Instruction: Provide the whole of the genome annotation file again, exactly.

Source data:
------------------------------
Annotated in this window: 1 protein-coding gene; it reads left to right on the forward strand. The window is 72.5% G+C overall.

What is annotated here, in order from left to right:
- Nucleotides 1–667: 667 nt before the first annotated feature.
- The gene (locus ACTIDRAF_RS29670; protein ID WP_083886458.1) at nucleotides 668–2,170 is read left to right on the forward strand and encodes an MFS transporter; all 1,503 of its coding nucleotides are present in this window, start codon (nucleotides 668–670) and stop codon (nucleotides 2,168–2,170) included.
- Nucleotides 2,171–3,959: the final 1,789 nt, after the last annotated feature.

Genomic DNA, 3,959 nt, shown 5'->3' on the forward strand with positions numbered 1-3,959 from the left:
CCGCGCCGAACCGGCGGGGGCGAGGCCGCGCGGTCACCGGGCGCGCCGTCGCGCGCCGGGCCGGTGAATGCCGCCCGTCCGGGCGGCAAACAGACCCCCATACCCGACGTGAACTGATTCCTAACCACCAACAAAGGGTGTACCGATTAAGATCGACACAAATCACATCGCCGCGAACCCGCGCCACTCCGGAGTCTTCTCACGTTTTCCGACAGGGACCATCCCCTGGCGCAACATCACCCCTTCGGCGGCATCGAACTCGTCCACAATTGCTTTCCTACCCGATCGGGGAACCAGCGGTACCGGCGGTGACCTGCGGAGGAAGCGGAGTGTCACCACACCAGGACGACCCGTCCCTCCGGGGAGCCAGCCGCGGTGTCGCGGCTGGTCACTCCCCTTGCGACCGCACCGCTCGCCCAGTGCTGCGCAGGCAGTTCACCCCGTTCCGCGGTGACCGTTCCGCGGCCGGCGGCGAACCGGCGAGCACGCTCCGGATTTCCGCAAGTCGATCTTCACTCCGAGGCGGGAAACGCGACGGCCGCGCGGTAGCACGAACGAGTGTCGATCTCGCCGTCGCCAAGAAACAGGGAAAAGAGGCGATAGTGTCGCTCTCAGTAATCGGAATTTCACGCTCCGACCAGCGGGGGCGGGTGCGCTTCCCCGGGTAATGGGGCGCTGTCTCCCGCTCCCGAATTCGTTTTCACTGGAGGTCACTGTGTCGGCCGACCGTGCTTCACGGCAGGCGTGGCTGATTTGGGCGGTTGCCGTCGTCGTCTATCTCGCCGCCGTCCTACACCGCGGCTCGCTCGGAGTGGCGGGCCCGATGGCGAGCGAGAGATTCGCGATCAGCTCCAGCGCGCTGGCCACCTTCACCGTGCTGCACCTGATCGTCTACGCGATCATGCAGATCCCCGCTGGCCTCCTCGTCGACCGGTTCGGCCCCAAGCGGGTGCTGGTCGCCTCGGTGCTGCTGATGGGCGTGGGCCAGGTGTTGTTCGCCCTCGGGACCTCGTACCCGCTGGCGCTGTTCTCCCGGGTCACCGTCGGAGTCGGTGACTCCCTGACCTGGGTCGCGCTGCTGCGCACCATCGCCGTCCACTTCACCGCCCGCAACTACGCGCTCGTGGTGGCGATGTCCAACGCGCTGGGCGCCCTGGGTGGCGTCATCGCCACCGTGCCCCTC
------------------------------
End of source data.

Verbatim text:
Annotated in this window: 1 protein-coding gene; it reads left to right on the forward strand. The window is 72.5% G+C overall.

What is annotated here, in order from left to right:
- Nucleotides 1–667: 667 nt before the first annotated feature.
- The gene (locus ACTIDRAF_RS29670; protein ID WP_083886458.1) at nucleotides 668–2,170 is read left to right on the forward strand and encodes an MFS transporter; all 1,503 of its coding nucleotides are present in this window, start codon (nucleotides 668–670) and stop codon (nucleotides 2,168–2,170) included.
- Nucleotides 2,171–3,959: the final 1,789 nt, after the last annotated feature.

Genomic DNA, 3,959 nt, shown 5'->3' on the forward strand with positions numbered 1-3,959 from the left:
CCGCGCCGAACCGGCGGGGGCGAGGCCGCGCGGTCACCGGGCGCGCCGTCGCGCGCCGGGCCGGTGAATGCCGCCCGTCCGGGCGGCAAACAGACCCCCATACCCGACGTGAACTGATTCCTAACCACCAACAAAGGGTGTACCGATTAAGATCGACACAAATCACATCGCCGCGAACCCGCGCCACTCCGGAGTCTTCTCACGTTTTCCGACAGGGACCATCCCCTGGCGCAACATCACCCCTTCGGCGGCATCGAACTCGTCCACAATTGCTTTCCTACCCGATCGGGGAACCAGCGGTACCGGCGGTGACCTGCGGAGGAAGCGGAGTGTCACCACACCAGGACGACCCGTCCCTCCGGGGAGCCAGCCGCGGTGTCGCGGCTGGTCACTCCCCTTGCGACCGCACCGCTCGCCCAGTGCTGCGCAGGCAGTTCACCCCGTTCCGCGGTGACCGTTCCGCGGCCGGCGGCGAACCGGCGAGCACGCTCCGGATTTCCGCAAGTCGATCTTCACTCCGAGGCGGGAAACGCGACGGCCGCGCGGTAGCACGAACGAGTGTCGATCTCGCCGTCGCCAAGAAACAGGGAAAAGAGGCGATAGTGTCGCTCTCAGTAATCGGAATTTCACGCTCCGACCAGCGGGGGCGGGTGCGCTTCCCCGGGTAATGGGGCGCTGTCTCCCGCTCCCGAATTCGTTTTCACTGGAGGTCACTGTGTCGGCCGACCGTGCTTCACGGCAGGCGTGGCTGATTTGGGCGGTTGCCGTCGTCGTCTATCTCGCCGCCGTCCTACACCGCGGCTCGCTCGGAGTGGCGGGCCCGATGGCGAGCGAGAGATTCGCGATCAGCTCCAGCGCGCTGGCCACCTTCACCGTGCTGCACCTGATCGTCTACGCGATCATGCAGATCCCCGCTGGCCTCCTCGTCGACCGGTTCGGCCCCAAGCGGGTGCTGGTCGCCTCGGTGCTGCTGATGGGCGTGGGCCAGGTGTTGTTCGCCCTCGGGACCTCGTACCCGCTGGCGCTGTTCTCCCGGGTCACCGTCGGAGTCGGTGACTCCCTGACCTGGGTCGCGCTGCTGCGCACCATCGCCGTCCACTTCACCGCCCGCAACTACGCGCTCGTGGTGGCGATGTCCAACGCGCTGGGCGCCCTGGGTGGCGTCATCGCCACCGTGCCCCTC